Transforming STEM education for all in collaboration with PreK-12+ educators through professional development, research, & community engagement
A great teacher can spark a love of STEM in future generations of students. Thus, the STEM Education Center is committed to empowering educators with the guidance to lead relevant, integrated, and inclusive STEM learning experiences with their students and communities.
Our work is informed by current research and by the lived experiences of educators, learners, and community members.
We believe that everyone has the capacity to do STEM and that everyone should have access to high-quality STEM learning experiences. We seek systemic ways to broaden the participation in STEM, especially those that have been historically excluded in STEM, and work with others towards equity in education. Thus, we are dedicated to the strengthening of STEM learning ecosystems through partnerships among teachers, administrators, community members, and funders — all with the common goal of advancing and transforming STEM education.
Our values, the pillars of our work:
- Empowering Educators
- High-Quality STEM
- Equity, Inclusion, and Anti-racism
- Communities in Partnerships
- Scholarship in STEM Education
Envisioning a world in which empowered educators guide relevant, integrated, & inclusive STEM with their students & community.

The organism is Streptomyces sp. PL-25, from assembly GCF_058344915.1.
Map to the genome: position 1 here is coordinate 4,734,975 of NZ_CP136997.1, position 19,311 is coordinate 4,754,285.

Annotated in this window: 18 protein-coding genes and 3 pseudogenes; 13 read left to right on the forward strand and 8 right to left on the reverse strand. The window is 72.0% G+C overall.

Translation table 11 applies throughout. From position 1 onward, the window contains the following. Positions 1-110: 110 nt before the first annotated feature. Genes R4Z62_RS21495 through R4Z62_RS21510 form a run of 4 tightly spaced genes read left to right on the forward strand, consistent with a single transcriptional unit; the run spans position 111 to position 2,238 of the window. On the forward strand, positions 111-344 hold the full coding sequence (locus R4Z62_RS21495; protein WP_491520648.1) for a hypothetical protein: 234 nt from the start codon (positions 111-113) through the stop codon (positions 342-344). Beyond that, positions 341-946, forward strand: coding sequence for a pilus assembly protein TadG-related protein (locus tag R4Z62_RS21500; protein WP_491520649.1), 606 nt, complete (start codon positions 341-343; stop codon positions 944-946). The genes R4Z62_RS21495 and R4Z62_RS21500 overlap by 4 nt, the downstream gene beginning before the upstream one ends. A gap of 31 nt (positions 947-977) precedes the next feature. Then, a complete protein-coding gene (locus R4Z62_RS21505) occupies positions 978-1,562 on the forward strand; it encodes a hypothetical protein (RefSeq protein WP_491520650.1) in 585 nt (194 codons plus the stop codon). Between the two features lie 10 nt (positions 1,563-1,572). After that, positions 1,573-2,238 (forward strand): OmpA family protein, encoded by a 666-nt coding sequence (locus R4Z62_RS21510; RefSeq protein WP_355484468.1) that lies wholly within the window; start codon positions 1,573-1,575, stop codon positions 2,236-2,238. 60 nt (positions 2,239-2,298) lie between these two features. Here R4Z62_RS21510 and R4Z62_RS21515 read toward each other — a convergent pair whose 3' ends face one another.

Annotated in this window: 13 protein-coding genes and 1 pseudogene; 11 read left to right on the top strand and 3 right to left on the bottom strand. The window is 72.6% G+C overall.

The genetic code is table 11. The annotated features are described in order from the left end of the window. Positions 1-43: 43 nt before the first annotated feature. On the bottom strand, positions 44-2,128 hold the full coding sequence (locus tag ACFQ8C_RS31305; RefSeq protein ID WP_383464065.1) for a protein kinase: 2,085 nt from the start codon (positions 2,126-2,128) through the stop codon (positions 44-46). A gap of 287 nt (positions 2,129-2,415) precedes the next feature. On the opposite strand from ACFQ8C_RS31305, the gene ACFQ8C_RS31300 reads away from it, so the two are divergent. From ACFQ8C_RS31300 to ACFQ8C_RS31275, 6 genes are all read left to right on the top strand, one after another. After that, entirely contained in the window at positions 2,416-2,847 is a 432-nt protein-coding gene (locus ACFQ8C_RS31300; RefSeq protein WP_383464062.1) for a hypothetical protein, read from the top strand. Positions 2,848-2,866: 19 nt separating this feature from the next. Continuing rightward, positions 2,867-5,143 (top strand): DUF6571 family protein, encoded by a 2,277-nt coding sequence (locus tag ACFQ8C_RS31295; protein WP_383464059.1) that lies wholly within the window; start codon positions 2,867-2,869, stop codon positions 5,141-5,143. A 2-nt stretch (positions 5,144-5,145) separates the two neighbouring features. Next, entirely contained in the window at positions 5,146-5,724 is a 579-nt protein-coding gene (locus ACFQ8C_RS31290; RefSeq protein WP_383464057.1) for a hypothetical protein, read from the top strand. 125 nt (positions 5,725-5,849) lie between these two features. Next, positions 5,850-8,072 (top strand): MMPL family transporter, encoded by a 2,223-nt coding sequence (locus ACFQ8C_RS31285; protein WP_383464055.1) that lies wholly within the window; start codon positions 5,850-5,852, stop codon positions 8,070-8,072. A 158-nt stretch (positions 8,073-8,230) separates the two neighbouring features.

BLACK LIVES MATTER
What does #BLM have to do with STEM education? Everything. Our ideals, beliefs, and systems about education are in stark contrast to what we are witnessing in the wake of the murders of George Floyd, Breonna Taylor, and Ahmaud Arbery, as well as the glaring inequities and disproportionate suffering by the Black community exacerbated by the COVID pandemic. We live in an interconnected world where our actions and our inactions have an impact. We can no longer accept institutional racism and power hierarchies that reinforce the status quo. Thus, the STEM Education Center is committed to working with allies in examining our privilege and how we have contributed to institutional inequities, beginning in our own local context. We are particularly interested in having conversation about what we deem as “STEM,” who is it for, who is leading, and how we educate. How do we transform STEM education to be inclusive and anti-racist in asset-based and systemic ways? Now is the time to reimagine and work towards a just and equitable world.